Haval has launched its second-generation H2 compact SUV. Wheels24's Janine Van der Post got behind the wheel on the local drive and was left impressed. Here's why...
Chinese cars. About 10 years ago we would still cringe at the thought of driving one, and while their products almost always resembled something else already in the market, its quality was also a major issue. That, and they smelt incredibly awful inside.
Fast forward to 2020 and so much has changed, for the better of course. And there's not a hint of any cheap, nose-burning materials at all. Haval, a brand which makes up one of four nameplates under Chinese automotive giant, Great Wall Motors, is leading the charge in popularity not only in China but also here in South Africa.
First launched in 2017 in SA (already 2014 around the world), the H2 'first generation' model has found 7235 new homes locally, and while that number might come across as tiny - especially when you think Volkswagen sells that amount of Polo Vivos in just three months - the South African market is the largest outside of China. Yep, we sell more Haval H2's over here than even in Russia.
In December 2019, the automaker sold 750 new models according to Naamsa sales figures. That is an incredible number because according to the Haval SA's Vaughan Swanepoel when the brand first launched the H2 three years ago, the first month saw them only bring in three cars - and those were press fleet vehicles. They went from selling one car, then 34 H2's in their first to a few hundred in the last two years. And, in October 2019, the brand had its best month ever with a total of 1024 sales, including eight exports. Their monthly average is a claimed 400-odd units on the H2, and it continues to grow.
Previously, Haval had different logos for various markets, and South Africa has acquired subsidiary status instead of just being a distributor for the brand. The new H2 is Haval's first new global product which competes in the 'C segment', or better known as the small SUV class.
But so why is this car such a big deal? Mostly because of its price which starts at R269 900 for its entry-level, manual City version. And, most people will think that it's only so affordable because its crap, right?. No, that's where you will be wrong.
This Chinese car can give the likes of its Ford EcoSport and Renault Duster rivals a proper run for its money, and when Volkswagen launches its 1.5-litre derivative of its T-Cross, that will be on Haval's list to target too.
The H2 is only available with a 1.5-litre petrol engine delivering 105kW and 202Nm. It's punchy, and has the cojones to overtake when needed. It comes in two trim levels: City or Lux, and is available in either a six-speed manual or auto transmission.
So what's new in the H2?
For now, let's start with its new additions in the second generation. The automaker says the H2 has undergone significant technological development. The front end has had some revision with a new hexagon grille, a new bumper, fenders, and headlights which aids in giving the new model a more dynamic and assertive design compared to its predecessor.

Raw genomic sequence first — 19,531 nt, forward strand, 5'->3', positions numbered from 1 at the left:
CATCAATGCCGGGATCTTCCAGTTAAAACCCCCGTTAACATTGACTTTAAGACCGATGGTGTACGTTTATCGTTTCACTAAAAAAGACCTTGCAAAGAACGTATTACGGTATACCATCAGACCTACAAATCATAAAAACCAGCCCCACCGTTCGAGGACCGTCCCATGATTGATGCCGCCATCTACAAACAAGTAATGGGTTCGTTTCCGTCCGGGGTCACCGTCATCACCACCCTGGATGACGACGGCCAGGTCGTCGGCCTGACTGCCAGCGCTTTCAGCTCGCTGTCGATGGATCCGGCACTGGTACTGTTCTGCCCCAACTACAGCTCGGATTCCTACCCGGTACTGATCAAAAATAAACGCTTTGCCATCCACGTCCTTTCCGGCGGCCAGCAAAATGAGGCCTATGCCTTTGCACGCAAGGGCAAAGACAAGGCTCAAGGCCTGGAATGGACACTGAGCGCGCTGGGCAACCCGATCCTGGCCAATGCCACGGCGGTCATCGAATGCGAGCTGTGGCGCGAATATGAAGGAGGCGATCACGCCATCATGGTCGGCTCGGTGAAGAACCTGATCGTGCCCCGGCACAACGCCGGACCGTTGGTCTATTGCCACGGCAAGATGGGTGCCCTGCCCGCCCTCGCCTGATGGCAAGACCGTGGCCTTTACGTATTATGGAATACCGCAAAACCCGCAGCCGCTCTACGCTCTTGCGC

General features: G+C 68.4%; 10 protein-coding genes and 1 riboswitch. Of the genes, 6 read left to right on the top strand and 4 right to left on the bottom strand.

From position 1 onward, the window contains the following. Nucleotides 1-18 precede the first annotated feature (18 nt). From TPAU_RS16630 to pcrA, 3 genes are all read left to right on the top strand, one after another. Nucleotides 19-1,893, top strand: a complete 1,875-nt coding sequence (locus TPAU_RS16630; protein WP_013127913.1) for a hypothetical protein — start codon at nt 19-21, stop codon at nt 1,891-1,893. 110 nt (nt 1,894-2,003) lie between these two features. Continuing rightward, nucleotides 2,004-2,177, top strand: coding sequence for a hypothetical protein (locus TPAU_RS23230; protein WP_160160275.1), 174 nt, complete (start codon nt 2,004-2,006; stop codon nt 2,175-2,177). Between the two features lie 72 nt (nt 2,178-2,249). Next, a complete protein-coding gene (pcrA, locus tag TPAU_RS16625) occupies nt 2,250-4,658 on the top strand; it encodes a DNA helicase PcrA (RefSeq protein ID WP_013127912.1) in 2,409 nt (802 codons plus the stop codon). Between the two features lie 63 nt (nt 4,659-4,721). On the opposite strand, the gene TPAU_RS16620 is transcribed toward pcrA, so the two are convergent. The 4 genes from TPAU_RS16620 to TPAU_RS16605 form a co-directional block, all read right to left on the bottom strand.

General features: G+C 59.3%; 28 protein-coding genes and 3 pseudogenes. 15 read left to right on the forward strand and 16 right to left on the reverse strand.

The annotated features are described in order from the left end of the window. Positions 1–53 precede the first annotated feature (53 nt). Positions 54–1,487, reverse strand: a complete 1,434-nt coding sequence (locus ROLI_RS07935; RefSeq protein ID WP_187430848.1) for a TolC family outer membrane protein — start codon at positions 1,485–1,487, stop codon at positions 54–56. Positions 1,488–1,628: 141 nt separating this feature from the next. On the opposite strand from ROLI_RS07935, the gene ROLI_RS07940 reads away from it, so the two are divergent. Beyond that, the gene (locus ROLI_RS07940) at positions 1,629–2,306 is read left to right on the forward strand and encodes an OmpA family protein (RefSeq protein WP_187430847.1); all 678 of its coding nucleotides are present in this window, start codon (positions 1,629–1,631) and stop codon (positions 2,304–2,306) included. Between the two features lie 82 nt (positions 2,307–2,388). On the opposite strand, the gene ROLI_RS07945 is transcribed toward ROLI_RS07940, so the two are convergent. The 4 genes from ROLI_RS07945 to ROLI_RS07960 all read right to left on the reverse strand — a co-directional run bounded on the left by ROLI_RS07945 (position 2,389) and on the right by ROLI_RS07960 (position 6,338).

The rear also now features hexagon tail lights, a chrome strip insert on the boot lid, a redesigned bumper with re-aligned reflectors and a larger, raised black protector strip. There are also twin exhaust pipes, along with a new splitter plate for a more sporty and rugged look.
It's also available in six solid body colours including Hamilton white, Mars red, Pittsburg silver, Atlantis blue, Cocoa brown, and Crystal black. The latter might be removed as a body colour depending on how much, or little, demand there will be for such a high-maintenance paint job. There's also only one, two-tone red and black option.
It comes loaded with standard kit like aircon, keyless entry, push-button start, a tyre pressure-monitoring system, a reverse camera, and park distance control.
But how does it drive?
The H2's looks have been improved with subtle styling, and it offers a pleasant drive. Inside the soft-touch materials on the dash and door panels are more than impressive. It feels so good I could barely stop touching it just to make sure. It's unbelievable that this kind of fit and finish can come from a Chinese brand and it makes one think why premium brands charge us so much more for that same level of specification. There are some plastic bits on the centre console, but then again it's the same kind of plastic you'll find in a nearly R1-million Ford Mustang.
There were some squeaks when you're in a tight bend and your left leg pushes against the centre console, but then I also heard the same crackling sound coming from the Mercedes-Benz CLS I had driven earlier this week.
The models on launch were only a couple hundred kilometres old. The car we had driven on test literally had less than 100km on the clock, and while that's great, it would run much better once the engine has been 'run in'. Despite that, the H2 offers a comfortable, and pleasant drive, and the 6-speed auto gearbox is a treat on the Cape's gorgeous Clarence Drive. Gear shifts are not too whiny and are smooth enough to get used to. There's not too much body roll, is spacious for all passengers, and has a decent-sized boot.
If you are looking for something away from the norm, Haval's H2 is a great option and one I can genuinely say you should go and take a test drive in if you're in the market. You'll be surprised at its quality and all-round good value-for-money proposition it offers.
It's starting price of R269 900 is its biggest attraction, and there's no hidden agenda. You get more than just what you see in the H2, that's for sure.
- Haval H2 2WD City MT: R269 900
- Haval H2 2WD Luxury MT: R294 900
- Haval H2 2WD City AT: R304 900
- Haval H2 2WD Luxury AT: R329 900